After finding the perfect plot of land 30 minutes outside of Poznań’s historic city center, Carolina reached out to Polish architecture studio PL.architekci to realize her dream home — a Hollywood Western-inspired abode where she could fulfill her passions for horseback riding and raising cacti. To that end, the architects crafted a handsome residence that resembles the traditional, rural vernacular and features a streamlined, modern appearance to complement the surrounding landscape. Designed to connect with nature in multiple ways, the Poz_7 House is built primarily of timber and wrapped in low-maintenance, untreated larch that will naturally develop a silvery patina over time to match the hue of the nearby trees.
Completed over the course of three years, the Poz_7 House is a gabled, single-story residence of roughly 270 square meters — occupying less than 3% of the total site. “[We] managed to fit such a building into the landscape by not competing with the surrounding environment and by letting the architecture complement the environment,” the architects noted. “Thanks to that the house is not like a monument in the middle of a field.”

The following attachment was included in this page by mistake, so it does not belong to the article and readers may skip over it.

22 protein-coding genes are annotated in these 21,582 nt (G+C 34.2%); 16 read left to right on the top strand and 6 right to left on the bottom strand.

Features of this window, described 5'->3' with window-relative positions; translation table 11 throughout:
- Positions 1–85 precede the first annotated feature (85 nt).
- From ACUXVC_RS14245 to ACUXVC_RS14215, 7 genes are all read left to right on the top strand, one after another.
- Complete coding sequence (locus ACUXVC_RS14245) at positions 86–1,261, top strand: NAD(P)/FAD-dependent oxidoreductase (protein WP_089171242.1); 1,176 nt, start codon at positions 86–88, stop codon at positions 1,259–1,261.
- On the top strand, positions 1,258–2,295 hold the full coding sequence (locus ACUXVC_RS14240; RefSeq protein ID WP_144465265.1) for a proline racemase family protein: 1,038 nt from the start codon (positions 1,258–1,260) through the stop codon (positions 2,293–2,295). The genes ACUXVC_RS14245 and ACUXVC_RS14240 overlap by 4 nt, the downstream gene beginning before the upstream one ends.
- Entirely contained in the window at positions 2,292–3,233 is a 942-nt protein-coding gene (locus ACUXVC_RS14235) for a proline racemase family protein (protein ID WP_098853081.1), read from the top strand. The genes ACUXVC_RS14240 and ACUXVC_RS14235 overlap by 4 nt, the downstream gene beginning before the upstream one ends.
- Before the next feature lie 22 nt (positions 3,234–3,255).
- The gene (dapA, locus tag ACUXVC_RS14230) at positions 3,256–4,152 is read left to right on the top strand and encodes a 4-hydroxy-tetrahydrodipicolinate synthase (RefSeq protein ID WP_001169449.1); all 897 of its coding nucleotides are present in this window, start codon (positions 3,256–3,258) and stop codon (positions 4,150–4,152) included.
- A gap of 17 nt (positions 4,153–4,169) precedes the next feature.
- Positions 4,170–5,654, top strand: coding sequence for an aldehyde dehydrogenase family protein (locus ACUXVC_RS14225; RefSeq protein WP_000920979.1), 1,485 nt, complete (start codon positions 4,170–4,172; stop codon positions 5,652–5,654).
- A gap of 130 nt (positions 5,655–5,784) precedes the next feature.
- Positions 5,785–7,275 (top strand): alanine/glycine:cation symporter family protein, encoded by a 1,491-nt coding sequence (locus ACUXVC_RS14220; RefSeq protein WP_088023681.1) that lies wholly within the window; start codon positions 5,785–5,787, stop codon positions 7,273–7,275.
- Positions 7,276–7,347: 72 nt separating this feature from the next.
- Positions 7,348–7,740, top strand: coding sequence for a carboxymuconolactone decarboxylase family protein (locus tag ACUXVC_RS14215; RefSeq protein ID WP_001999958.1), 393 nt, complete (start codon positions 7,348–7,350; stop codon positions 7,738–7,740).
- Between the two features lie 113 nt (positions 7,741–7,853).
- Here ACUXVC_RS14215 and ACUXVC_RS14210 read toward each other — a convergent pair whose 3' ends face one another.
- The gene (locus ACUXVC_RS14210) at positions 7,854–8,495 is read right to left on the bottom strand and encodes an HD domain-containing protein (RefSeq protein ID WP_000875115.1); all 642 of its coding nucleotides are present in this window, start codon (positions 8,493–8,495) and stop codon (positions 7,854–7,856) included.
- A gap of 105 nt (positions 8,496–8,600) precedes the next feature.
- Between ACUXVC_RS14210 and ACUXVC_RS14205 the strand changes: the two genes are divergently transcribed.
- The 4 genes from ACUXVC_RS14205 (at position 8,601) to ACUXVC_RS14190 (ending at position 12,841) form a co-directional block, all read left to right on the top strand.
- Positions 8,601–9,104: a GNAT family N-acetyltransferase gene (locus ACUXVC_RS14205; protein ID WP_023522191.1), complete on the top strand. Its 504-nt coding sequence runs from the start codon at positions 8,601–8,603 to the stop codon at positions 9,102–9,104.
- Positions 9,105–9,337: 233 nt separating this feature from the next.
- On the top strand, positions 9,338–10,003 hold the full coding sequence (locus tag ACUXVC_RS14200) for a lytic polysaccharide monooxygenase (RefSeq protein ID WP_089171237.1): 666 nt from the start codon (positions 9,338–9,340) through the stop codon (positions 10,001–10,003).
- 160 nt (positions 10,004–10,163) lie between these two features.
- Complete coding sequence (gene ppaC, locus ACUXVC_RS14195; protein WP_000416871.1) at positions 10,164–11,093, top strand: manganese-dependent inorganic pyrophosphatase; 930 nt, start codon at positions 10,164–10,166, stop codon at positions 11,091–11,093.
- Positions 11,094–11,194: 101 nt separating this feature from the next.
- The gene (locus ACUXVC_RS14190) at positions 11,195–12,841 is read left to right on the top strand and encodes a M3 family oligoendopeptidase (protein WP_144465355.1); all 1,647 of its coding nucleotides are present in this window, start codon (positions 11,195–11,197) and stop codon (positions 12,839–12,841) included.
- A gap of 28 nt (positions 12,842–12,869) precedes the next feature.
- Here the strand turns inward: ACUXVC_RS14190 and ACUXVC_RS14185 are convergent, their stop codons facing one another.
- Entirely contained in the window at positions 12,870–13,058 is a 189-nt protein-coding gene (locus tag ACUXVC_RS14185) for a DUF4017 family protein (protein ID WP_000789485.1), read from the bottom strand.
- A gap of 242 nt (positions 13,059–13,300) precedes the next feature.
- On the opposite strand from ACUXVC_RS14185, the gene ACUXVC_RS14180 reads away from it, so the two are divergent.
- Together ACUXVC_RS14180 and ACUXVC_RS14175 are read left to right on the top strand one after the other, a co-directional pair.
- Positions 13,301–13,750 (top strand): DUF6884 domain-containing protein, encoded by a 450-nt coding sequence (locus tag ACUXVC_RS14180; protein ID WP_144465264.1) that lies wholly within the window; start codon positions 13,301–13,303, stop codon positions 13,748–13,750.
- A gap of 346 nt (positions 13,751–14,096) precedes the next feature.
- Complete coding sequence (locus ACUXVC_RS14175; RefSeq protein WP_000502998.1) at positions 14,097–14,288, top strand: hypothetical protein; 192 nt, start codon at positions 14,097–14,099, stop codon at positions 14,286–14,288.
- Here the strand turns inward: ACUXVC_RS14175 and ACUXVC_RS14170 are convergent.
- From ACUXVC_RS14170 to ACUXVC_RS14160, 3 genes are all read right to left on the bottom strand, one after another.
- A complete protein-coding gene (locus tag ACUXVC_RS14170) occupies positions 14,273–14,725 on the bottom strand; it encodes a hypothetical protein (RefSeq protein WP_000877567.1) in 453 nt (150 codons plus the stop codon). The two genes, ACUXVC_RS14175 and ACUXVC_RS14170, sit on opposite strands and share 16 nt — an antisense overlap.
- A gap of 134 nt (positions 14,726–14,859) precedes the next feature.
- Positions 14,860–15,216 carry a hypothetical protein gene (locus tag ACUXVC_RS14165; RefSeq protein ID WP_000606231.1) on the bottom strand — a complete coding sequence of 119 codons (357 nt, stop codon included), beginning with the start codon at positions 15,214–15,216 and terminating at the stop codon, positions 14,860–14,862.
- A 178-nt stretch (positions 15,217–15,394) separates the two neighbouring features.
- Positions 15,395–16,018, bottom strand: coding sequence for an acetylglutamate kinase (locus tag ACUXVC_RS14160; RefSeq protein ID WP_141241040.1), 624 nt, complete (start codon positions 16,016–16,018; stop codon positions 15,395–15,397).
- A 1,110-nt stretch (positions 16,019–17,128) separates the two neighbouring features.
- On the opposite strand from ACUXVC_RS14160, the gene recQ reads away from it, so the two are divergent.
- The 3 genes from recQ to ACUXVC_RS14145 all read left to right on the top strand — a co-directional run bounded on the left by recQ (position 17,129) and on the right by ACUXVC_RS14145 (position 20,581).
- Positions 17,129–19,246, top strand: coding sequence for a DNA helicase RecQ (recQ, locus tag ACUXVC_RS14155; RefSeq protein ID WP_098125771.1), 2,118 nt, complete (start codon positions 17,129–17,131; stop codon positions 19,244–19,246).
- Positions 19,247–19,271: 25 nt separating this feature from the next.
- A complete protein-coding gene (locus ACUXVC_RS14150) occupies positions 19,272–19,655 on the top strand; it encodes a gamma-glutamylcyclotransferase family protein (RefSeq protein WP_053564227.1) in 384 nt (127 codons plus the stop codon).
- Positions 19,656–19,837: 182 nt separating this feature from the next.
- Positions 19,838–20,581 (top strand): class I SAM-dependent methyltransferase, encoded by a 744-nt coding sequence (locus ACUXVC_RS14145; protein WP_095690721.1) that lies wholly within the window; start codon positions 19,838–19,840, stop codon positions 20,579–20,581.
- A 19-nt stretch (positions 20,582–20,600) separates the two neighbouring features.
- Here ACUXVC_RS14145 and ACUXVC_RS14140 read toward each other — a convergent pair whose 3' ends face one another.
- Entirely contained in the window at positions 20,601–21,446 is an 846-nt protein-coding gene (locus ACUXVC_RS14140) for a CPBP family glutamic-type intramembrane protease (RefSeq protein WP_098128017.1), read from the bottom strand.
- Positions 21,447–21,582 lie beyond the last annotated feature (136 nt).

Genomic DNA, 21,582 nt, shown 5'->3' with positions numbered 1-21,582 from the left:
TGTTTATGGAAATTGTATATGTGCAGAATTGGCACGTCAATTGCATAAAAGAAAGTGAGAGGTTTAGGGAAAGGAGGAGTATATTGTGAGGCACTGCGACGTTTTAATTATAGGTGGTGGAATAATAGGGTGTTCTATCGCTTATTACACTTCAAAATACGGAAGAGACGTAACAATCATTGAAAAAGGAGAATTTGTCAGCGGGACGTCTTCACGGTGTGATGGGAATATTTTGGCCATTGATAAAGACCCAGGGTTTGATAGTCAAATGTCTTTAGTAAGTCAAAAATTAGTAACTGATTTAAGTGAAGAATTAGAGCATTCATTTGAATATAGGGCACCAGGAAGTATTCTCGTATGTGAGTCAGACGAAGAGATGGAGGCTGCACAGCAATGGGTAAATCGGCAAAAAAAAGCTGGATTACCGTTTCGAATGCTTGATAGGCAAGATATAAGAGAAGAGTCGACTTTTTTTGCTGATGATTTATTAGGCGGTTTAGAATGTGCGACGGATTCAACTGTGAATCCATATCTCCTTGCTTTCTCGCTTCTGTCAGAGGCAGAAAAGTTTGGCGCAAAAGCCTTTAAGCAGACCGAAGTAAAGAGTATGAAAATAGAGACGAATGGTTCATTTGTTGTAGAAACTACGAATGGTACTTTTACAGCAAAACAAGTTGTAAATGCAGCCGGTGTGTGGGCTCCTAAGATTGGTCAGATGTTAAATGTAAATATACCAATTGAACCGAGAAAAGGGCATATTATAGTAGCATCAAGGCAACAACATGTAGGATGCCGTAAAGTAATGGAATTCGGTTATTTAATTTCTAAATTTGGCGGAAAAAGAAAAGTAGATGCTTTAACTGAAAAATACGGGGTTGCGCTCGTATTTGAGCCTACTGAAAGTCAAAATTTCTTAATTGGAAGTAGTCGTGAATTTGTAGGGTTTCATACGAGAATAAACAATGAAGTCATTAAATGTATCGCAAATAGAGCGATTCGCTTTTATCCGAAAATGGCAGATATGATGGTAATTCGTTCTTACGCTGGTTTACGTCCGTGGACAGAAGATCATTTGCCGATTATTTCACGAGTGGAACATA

While the home’s external cladding is made of untreated larch, the building structure is constructed of Siberian larch, a material chosen for its durability. Following modernist principles, the architects eschewed embellishments and unnecessary ornamental designs in favor of a clean and minimalist look.
A timber palette continues to the interior, where ash lines multiple surfaces, including the floors. The architects also celebrate wood by exposing the timber roof trusses and topping the kitchen island with an untreated plank. Glazing on all four sides lets in natural light and frames views of the landscape to create a constant connection with the outdoors. Although the client initially sought a south-facing living room, the architects instead oriented the living space toward the northeast to face the site’s most beautiful view: a wild meadow dotted with trees and bisected by a small river.
Photography by Tom Kurek via PL.architekci